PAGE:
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Unilog Content Solutions, LLC v. Thanx Media, Inc.

United States District Court, N.D. Illinois, Eastern Division

December 13, 2016

UNILOG CONTENT SOLUTIONS, LLC, Plaintiff,
v.
THANX MEDIA, INC. et al., Defendants.

          MEMORANDUM OPINION

          SAMUEL DER-YEGHIAYAN, District Judge

         This matter is before the court on Defendants' partial motions to dismiss. For the reasons stated below, the motion is granted in part and denied in part.

         BACKGROUND

         On July 31, 2013, Plaintiff Unilog Content Solutions, LLC (Unilog) allegedly entered into an agreement (Reseller Agreement) with Defendant Thanx Media, Inc. (Thanx). Pursuant to the Reseller Agreement, Unilog allegedly was to provide Thanx with Unilog's proprietary CIMM2 eCommerce software platform (CIMM2) and other related software products and services. Thanx was allegedly obligated to sell such software products to third parties at a markup price, remit specified amounts to Unilog each month, and retain the remaining amounts. As of March 28, 2015, in violation of the Reseller Agreement, Thanx has allegedly refused to forward any funds collected from third-party purchasers of CIMM2. Thanx also allegedly violated the Reseller Agreement by providing Unilog's proprietary software to Defendant Real Omni Channel Commerce, Inc. (ROCCI) and Defendant Svanaco, Inc. (Svanaco). Thanx also allegedly violated the Reseller Agreement by assisting ROCCI and Svanaco in creating a software product called Real Omni Channel Commerce (ROC), which is a competing product to CIMM2. Thanx further allegedly violated the Reseller Agreement by using Unilog's marketing materials to market a competing product.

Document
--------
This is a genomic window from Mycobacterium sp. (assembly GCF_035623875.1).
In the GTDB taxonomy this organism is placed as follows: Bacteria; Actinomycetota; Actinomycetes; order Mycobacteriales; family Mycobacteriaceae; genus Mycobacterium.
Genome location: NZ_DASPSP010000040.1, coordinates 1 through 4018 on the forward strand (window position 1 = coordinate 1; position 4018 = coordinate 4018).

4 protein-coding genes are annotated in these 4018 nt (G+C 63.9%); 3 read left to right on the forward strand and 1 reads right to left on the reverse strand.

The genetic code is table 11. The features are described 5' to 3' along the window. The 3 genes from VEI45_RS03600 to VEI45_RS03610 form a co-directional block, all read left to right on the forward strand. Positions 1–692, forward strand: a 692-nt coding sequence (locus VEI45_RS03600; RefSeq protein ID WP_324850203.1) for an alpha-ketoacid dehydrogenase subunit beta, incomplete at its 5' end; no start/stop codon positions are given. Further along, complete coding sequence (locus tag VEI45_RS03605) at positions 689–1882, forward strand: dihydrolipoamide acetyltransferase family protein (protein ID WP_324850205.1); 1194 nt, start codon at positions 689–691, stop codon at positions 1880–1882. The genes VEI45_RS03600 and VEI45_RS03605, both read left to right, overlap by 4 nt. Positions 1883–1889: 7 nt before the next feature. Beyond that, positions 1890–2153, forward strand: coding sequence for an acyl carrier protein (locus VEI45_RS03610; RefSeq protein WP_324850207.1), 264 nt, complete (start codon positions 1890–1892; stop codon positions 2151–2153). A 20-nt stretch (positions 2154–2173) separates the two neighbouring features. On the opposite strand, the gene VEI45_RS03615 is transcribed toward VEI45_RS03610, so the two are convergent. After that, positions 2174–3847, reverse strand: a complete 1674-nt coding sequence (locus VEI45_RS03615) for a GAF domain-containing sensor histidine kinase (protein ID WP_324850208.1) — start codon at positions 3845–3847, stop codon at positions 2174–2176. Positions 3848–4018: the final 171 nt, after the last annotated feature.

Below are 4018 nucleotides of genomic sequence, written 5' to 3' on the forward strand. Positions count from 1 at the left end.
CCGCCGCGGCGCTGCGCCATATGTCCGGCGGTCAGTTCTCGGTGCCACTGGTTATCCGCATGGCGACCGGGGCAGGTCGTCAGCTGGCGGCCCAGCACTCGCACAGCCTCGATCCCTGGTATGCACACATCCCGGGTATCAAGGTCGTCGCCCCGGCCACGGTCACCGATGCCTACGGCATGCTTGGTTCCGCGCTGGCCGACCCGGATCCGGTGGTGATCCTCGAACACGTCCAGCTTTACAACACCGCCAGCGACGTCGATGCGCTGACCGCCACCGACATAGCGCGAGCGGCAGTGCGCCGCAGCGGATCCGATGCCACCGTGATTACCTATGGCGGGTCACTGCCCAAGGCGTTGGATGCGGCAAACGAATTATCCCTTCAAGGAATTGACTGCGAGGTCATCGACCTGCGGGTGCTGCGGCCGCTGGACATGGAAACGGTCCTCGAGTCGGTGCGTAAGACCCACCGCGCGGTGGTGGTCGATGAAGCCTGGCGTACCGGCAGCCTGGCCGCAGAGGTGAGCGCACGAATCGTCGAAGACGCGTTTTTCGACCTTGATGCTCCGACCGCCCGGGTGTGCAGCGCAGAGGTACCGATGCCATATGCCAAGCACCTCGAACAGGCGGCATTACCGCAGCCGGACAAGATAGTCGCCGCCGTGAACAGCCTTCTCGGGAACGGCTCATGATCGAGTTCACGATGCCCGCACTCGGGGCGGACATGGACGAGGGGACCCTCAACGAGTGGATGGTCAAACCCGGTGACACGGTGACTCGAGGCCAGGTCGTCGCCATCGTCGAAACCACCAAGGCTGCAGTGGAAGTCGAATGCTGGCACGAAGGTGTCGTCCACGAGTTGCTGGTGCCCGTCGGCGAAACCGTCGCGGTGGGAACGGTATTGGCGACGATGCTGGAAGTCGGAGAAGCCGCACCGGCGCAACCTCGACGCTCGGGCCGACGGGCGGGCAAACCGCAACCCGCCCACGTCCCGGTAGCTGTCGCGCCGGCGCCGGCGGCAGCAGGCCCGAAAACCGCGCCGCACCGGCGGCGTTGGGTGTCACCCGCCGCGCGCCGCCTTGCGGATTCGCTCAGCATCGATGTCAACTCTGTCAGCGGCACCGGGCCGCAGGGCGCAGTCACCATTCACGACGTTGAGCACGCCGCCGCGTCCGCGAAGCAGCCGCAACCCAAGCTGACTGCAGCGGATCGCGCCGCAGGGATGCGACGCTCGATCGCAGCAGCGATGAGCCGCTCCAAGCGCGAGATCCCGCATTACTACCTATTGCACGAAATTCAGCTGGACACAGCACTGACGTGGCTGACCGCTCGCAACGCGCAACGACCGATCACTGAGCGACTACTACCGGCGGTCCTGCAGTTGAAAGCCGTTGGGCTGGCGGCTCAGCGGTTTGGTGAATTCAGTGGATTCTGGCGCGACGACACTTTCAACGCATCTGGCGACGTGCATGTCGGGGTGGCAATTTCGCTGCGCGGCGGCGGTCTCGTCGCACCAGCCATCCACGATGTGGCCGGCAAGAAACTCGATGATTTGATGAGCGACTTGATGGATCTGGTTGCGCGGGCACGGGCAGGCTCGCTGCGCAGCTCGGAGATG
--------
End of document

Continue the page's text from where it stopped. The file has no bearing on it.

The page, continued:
Unilog includes in its amended complaint breach of contract claims brought against all Defendants (Count I), claims brought against all Defendants under the Illinois Trade Secrets Act, 765 ILCS 1065/1 et seq. (Count II), an intentional interference with prospective business advantage (IIPBA) claim brought against Thanx (Count III), claims brought under the Illinois Consumer Fraud and Deceptive Practices Act (Fraud Act), 815 ILCS 505/1 et seq. against all Defendants (Count IV), a defamation per se claim brought against Thanx based on statements about alleged misconduct by a Unilog employee (Count V), defamation per se claims brought against all Defendants based on statements indicating that Unilog could not be trusted with customers' internal data (Count VI), and accounting claims brought against all Defendants (Count VII). On September 23, 2016, Unilog voluntarily dismissed the claim brought against Svanaco in Count VI. Thanx now moves to dismiss the claims in Counts III, IV, and VI, and a portion of the claim brought against it in Count I. Svanaco moves to dismiss the claim brought against it in Count IV, and ROCCI moves to dismiss the claims brought against it in Counts IV and VI.

         LEGAL STANDARD